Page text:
Their are states that require a permit?:confused:

GBExpat
July 18, 2009, 10:38 AM
...I go hiking up there all the time, I own a place close by. And that is why I want a baton. Deadly force was not justified in that situation. I had that Harold Fish story in mind during the whole ordeal. I am curious if any of you would have done things differently.

I would have shot dead the alpha male Pitbull ... and then waited to see if I had to also shoot any of the other Pitbulls.

Vern Humphrey
July 18, 2009, 11:56 AM
I know one person who took the CWP class, got fingerprinted and put the whole application package together, but decided not to submit it. The reasoning was along the line of not needing it, b/c in our state you may have a loaded gun in your glove box, motel room, home.
The reason Texas has a shall issue law is because of the killings in Luby's Cafeteria in Kileen, Texas. Dr. Susan Gratia-Hupp was there with her parents when the killer came in. She had a gun, but under Texas law as it then was the gun had to be left in her glove box. She could do nothing as the killer shot her father. When her mother cradled the dying man's head in her lap, the killer shot her in the head.

It was Dr. Gratia-Hupp's testimony before the Texas Legislature that persuaded them to pass the bill.

btg3
July 18, 2009, 02:22 PM
She had a gun, but under Texas law as it then was the gun had to be left in her glove box.
I see that TX law now allows CC in restaurants depending on how much alcohol is consumed on-premises. This seems to be a better arrangement than states that allow no CC if any alcohol is consumed on-premises.

Vern Humphrey
July 18, 2009, 02:44 PM
I see that TX law now allows CC in restaurants depending on how much alcohol is consumed on-premises. This seems to be a better arrangement than states that allow no CC if any alcohol is consumed on-premises.
It's a very good arrangement, indeed. Texas keeps getting better and better.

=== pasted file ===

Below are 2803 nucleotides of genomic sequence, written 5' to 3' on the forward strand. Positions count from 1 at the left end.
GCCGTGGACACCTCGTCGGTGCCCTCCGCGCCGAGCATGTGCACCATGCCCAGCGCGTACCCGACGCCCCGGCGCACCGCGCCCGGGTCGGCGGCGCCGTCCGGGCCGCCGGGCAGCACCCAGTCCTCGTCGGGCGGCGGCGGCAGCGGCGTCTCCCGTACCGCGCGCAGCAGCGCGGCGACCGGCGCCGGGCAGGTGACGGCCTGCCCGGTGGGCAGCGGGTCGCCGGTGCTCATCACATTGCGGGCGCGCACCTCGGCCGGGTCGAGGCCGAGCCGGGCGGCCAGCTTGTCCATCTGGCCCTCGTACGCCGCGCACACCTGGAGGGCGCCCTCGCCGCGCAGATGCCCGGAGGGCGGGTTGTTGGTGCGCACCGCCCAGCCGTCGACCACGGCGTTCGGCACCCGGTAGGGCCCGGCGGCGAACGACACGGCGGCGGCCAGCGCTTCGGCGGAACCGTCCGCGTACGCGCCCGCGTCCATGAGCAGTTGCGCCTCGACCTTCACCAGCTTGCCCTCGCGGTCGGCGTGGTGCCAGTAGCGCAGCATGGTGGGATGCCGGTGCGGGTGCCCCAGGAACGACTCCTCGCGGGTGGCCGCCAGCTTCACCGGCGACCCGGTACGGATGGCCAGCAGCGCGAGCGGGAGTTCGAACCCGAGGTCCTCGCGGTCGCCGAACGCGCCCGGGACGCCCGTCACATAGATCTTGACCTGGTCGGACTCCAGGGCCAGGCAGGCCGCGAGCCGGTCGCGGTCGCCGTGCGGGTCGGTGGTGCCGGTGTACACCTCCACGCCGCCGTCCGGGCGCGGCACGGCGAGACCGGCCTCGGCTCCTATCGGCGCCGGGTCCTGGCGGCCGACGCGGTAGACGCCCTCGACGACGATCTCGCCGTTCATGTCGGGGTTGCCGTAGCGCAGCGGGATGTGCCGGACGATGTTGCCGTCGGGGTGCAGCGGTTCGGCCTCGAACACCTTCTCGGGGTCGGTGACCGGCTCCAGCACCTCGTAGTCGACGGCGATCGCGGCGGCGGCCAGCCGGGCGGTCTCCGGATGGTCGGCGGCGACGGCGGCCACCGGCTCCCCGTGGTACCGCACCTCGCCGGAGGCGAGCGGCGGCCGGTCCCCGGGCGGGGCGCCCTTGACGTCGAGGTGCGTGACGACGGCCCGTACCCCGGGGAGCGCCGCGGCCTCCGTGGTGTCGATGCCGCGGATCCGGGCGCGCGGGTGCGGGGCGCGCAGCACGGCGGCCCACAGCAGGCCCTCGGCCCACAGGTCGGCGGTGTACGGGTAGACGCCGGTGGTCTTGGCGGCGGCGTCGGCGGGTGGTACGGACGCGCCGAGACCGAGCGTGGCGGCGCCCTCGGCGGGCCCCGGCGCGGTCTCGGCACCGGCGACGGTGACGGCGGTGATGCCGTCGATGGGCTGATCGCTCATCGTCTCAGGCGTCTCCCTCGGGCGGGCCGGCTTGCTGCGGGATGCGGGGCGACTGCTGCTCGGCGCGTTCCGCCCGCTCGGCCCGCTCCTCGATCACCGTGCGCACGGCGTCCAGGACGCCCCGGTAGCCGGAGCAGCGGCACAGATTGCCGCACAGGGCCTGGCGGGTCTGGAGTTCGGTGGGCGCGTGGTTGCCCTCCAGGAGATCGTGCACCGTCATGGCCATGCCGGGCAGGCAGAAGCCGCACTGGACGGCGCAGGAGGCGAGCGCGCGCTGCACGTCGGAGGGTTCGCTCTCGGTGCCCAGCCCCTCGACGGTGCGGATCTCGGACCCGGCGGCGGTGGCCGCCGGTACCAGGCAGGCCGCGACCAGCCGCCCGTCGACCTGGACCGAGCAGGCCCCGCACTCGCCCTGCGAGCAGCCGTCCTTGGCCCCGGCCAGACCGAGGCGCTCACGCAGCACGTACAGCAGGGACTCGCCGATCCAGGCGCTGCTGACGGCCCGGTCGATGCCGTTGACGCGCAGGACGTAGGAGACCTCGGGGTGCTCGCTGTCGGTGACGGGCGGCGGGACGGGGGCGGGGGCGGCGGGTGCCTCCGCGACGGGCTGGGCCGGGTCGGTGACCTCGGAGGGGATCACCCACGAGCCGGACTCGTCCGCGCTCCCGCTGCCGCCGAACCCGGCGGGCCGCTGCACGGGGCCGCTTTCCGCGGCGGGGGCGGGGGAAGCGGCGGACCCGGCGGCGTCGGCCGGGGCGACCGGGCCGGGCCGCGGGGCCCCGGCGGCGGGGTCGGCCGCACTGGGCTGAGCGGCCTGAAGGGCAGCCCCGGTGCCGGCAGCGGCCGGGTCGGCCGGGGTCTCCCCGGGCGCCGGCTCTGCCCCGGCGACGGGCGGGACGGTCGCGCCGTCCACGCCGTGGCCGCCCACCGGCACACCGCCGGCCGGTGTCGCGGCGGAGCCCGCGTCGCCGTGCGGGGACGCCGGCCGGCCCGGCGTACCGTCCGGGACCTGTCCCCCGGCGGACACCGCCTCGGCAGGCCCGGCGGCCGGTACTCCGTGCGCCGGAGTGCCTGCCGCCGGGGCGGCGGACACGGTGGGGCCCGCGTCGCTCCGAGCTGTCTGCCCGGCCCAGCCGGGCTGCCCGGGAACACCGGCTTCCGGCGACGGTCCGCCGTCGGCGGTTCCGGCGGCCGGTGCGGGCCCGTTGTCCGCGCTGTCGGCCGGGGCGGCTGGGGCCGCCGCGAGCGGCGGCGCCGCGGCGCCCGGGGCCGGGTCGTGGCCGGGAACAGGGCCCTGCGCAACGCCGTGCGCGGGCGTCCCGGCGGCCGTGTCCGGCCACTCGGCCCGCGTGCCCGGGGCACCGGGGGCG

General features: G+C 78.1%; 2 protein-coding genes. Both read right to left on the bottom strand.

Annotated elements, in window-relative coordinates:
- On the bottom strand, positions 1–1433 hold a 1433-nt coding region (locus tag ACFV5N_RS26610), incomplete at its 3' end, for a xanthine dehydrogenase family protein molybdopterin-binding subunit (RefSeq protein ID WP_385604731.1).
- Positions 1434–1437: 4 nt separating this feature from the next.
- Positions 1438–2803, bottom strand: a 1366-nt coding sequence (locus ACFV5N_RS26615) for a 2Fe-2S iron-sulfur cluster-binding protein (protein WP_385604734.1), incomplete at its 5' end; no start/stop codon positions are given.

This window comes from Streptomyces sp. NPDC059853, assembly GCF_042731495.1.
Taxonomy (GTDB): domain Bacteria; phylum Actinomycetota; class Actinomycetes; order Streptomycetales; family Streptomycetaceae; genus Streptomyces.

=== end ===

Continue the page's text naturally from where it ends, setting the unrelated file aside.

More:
kda
July 18, 2009, 07:14 PM
CCW a good idea? Most certainly. And three cheers to those who not only get their permit but actually make a point out of exercising that right to carry. My wife went from being ambivalent about handguns to a licensed CCW who now carries all the time, every time.

Several things helped me take her in that direction. In AZ, home invasions and assaults are becoming more common every day, often more than one a week in the city where I live. And they are not by some unarmed cat burglar that slips in an open window while you are away, they are small groups that kick in doors whether anyone is home or not. If that isn't the case where you live, just give it time. Our country is changing and changing rapidly.

Reading the newspaper accounts put my wife on edge. Then we sat down and watched the Crimson Trace CD together and she saw that self defense is not something impossibly scary but something very much worth considering ... and practicing. A trip to the indoor range where she could see all sorts of shooters from young girls to white haired seniors firing their handguns convinced her that handguns were not just for young thugs, but for people who have made up their mind they don't want to be prey for those young thugs.

She quickly became a very good shot and passed her CCW course with ease. I know I worry less about her when I am not with her. And now that she understands all this, she worries less about me too.

And we have a hobby we can enjoy together ... recreational shooting to keep our skills up.

I am not aware of any downsides to concealed carry.

btg3
July 18, 2009, 08:59 PM
... small groups that kick in doors whether anyone is home or not. If that isn't the case where you live, just give it time.
You are on the mark. It's also easy to crash thru garage doors and sledge hammer windows. The boldness and aggression is, and will continue to increase. Especially under economic stress, and if the hope in our president should fade. No question that there are some groups that feel prosperity is a right, and if not given to them, they will take what they want.

Vern Humphrey
July 18, 2009, 09:11 PM